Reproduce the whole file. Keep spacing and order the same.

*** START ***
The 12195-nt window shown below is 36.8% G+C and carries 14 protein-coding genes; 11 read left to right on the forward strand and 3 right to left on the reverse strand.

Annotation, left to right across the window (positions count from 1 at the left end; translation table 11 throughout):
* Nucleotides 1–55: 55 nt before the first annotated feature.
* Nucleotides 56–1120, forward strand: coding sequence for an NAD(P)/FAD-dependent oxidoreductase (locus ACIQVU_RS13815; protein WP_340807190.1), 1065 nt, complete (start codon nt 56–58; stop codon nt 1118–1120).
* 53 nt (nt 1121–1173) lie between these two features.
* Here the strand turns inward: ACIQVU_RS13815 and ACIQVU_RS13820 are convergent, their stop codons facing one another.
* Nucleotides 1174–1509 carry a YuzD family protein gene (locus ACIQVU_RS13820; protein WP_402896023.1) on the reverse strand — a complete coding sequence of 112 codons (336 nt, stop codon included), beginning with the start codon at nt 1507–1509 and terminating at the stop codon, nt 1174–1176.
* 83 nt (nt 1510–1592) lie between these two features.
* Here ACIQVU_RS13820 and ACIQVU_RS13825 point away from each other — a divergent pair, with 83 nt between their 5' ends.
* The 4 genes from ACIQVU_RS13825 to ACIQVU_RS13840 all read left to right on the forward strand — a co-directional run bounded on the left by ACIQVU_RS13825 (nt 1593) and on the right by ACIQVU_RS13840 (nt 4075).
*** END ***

The 12195-nt window shown below is 36.8% G+C and carries 14 protein-coding genes; 11 read left to right on the forward strand and 3 right to left on the reverse strand.

Annotation, left to right across the window (positions count from 1 at the left end; translation table 11 throughout):
* Nucleotides 1–55: 55 nt before the first annotated feature.
* Nucleotides 56–1120, forward strand: coding sequence for an NAD(P)/FAD-dependent oxidoreductase (locus ACIQVU_RS13815; protein WP_340807190.1), 1065 nt, complete (start codon nt 56–58; stop codon nt 1118–1120).
* 53 nt (nt 1121–1173) lie between these two features.
* Here the strand turns inward: ACIQVU_RS13815 and ACIQVU_RS13820 are convergent, their stop codons facing one another.
* Nucleotides 1174–1509 carry a YuzD family protein gene (locus ACIQVU_RS13820; protein WP_402896023.1) on the reverse strand — a complete coding sequence of 112 codons (336 nt, stop codon included), beginning with the start codon at nt 1507–1509 and terminating at the stop codon, nt 1174–1176.
* 83 nt (nt 1510–1592) lie between these two features.
* Here ACIQVU_RS13820 and ACIQVU_RS13825 point away from each other — a divergent pair, with 83 nt between their 5' ends.
* The 4 genes from ACIQVU_RS13825 to ACIQVU_RS13840 all read left to right on the forward strand — a co-directional run bounded on the left by ACIQVU_RS13825 (nt 1593) and on the right by ACIQVU_RS13840 (nt 4075).